By Sabela Ojea and Sarah Marsh
MADRID/HAVANA (Reuters) - Spanish premier Pedro Sanchez agreed with Cuban President Miguel Diaz-Canel to deepen bilateral political ties on Thursday, at the start of the first official visit by a Spanish leader to the Communist-run country in three decades.
The two leaders signed an agreement instituting annual high-level political dialogue meetings between Spain and Cuba, touching on an array of topics including human rights.
Relations between Cuba and the European Union have steadily improved since being formally relaunched in 2016 after a two-decade chill, even as they have festered between the island and the United States.
Even before he touched down in Havana, Sanchez had come under fire from some opposition activists, however.
Sanchez was in Cuba "to entertain dictators instead of calling for freedom and democracy," the leader of the opposition Popular Party, Pablo Casado, wrote on Twitter.
However, Sanchez will hold talks with representatives of some of Cuba's intellectual dissidents, including the directors of an independent digital magazine and a think tank, as well as proponents of the fledgling private sector, according to a Spanish government official.
A succession of world leaders has paraded through the Caribbean's largest island nation in recent years as it has sought to improve relations with the West, modernize its centrally planned economy and attract more foreign investment.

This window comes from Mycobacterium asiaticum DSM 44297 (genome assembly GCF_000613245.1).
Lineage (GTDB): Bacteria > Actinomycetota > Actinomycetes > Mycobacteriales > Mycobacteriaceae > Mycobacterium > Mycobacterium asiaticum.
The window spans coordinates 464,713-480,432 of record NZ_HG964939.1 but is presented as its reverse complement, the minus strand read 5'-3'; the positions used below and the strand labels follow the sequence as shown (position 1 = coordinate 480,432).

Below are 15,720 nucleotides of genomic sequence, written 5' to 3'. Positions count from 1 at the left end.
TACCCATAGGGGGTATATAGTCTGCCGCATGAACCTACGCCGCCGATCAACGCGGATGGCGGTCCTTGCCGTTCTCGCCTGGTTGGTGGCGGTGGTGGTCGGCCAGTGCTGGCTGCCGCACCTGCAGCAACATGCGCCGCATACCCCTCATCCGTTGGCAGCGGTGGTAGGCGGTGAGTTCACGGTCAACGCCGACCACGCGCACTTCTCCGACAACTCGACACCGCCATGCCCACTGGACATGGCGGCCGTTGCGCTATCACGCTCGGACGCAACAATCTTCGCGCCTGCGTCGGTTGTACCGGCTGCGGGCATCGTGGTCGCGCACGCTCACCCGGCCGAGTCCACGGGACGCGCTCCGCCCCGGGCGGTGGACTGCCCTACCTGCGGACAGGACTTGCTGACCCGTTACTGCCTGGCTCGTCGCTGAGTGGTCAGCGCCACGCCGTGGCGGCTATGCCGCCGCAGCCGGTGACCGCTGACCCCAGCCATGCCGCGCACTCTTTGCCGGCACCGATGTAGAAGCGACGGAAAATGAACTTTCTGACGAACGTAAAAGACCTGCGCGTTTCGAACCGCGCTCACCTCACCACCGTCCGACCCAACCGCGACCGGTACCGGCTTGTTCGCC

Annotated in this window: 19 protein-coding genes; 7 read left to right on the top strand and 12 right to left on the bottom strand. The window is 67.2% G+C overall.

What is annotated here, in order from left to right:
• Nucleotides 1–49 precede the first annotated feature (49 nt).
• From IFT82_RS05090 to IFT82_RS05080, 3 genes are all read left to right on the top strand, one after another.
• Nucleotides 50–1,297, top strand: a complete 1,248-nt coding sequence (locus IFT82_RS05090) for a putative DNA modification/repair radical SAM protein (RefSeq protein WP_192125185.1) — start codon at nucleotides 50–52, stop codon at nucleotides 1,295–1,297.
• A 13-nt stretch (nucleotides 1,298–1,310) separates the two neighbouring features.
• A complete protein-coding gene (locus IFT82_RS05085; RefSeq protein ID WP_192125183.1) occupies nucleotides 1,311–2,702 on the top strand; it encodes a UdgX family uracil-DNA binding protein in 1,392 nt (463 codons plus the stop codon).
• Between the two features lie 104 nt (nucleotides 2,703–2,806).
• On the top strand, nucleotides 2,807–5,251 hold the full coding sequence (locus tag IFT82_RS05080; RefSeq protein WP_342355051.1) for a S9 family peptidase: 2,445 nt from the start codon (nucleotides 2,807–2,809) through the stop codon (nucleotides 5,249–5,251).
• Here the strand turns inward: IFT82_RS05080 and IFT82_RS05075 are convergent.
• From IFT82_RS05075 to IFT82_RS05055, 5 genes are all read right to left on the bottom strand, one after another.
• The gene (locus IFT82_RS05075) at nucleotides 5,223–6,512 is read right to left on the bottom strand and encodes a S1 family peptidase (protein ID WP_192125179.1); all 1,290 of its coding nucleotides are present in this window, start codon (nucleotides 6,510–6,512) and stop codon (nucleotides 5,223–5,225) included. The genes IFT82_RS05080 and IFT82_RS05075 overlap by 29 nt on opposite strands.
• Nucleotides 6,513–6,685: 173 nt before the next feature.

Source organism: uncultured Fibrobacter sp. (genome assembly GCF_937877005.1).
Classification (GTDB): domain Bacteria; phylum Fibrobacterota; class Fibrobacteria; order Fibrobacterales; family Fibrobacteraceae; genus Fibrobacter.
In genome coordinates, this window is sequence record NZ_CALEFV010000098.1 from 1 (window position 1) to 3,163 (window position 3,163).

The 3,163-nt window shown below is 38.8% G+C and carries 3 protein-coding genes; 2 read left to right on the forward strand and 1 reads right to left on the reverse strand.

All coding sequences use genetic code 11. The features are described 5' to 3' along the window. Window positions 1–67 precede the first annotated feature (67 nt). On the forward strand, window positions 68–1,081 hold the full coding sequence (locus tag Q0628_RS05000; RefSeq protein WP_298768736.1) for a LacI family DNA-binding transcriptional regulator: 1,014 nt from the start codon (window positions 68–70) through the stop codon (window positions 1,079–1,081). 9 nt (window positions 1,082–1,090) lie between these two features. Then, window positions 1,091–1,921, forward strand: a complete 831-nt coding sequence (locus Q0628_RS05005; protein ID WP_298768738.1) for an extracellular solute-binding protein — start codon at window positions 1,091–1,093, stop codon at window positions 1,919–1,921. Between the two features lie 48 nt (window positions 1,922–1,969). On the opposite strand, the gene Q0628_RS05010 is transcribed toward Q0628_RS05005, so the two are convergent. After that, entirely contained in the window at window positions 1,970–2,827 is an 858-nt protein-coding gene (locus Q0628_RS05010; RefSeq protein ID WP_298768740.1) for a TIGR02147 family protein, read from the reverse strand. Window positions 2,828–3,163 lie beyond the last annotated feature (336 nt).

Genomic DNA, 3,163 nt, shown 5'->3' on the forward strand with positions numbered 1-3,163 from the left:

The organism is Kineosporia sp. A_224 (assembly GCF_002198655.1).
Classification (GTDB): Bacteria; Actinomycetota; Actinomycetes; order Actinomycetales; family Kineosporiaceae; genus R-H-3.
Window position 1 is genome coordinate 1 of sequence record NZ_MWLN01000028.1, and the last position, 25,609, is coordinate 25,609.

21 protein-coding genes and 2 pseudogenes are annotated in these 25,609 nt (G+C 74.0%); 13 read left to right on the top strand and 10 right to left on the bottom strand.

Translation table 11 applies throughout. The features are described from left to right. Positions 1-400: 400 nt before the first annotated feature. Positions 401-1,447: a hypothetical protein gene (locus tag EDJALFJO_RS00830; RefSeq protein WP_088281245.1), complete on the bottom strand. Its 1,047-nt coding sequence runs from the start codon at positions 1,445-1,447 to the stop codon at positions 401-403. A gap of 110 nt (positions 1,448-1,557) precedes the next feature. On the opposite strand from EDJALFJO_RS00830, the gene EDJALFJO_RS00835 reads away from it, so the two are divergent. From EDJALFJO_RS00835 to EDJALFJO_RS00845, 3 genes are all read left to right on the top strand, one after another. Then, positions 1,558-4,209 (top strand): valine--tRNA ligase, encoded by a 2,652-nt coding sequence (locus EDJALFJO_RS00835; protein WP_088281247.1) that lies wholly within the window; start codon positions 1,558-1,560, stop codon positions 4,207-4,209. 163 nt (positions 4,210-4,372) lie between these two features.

But this is the first official visit by a Spanish Prime Minister since that of Sanchez's fellow social democrat Felipe Gonzalez in 1986. Spain is Cuba's third largest trading partner and maintains strong cultural ties with its former colony.
Sanchez and Diaz-Canel, who succeeded Raul Castro as president in April, also agreed to increase cultural cooperation on Thursday, after holding talks in Havana's Revolution Palace.
"The new generation of Cuban leaders needs this rapprochement that shows Cuba's foreign relations do not need to be limited to the U.S.-Cuba conflict or alliances with countries like Russia and China," said retired Cuban diplomat Carlos Alzugaray.
"It is oxygen at a difficult moment," he said.
Sanchez, who is travelling with executives from two dozen companies, will on Friday morning inaugurate a Spanish-Cuban business forum in a hotel that the administration of U.S. President Donald Trump recently added to a list of places banned to U.S. travellers.
Spanish-Cuban annual bilateral commerce is already around $1.3 billion, according to Cuban data. The tourism sector is dominated by alliances between Spanish hotel chains and Cuban companies.
"Cuba is opening up and we are interested in our companies being well positioned to have access to the most important contracts," a Spanish government official said.
Although Cuba is seeking to drum up more investment and credit lines, it is behind on payment to providers from Spain and elsewhere. Diaz-Canel assured Sanchez on Thursday that Cuba would make good on those debts.
Former U.S. President Barack Obama, who sought to normalize relations between the former Cold War foes, visited Havana in 2016. However, Trump has rowed back on the detente, tightening the decades-old U.S. trade embargo.
(Reporting by Sabela Ojea and Sarah Marsh, additional reporting by Sam Edwards and Marc Frank; editing by Nick Zieminski and Rosalba O'Brien)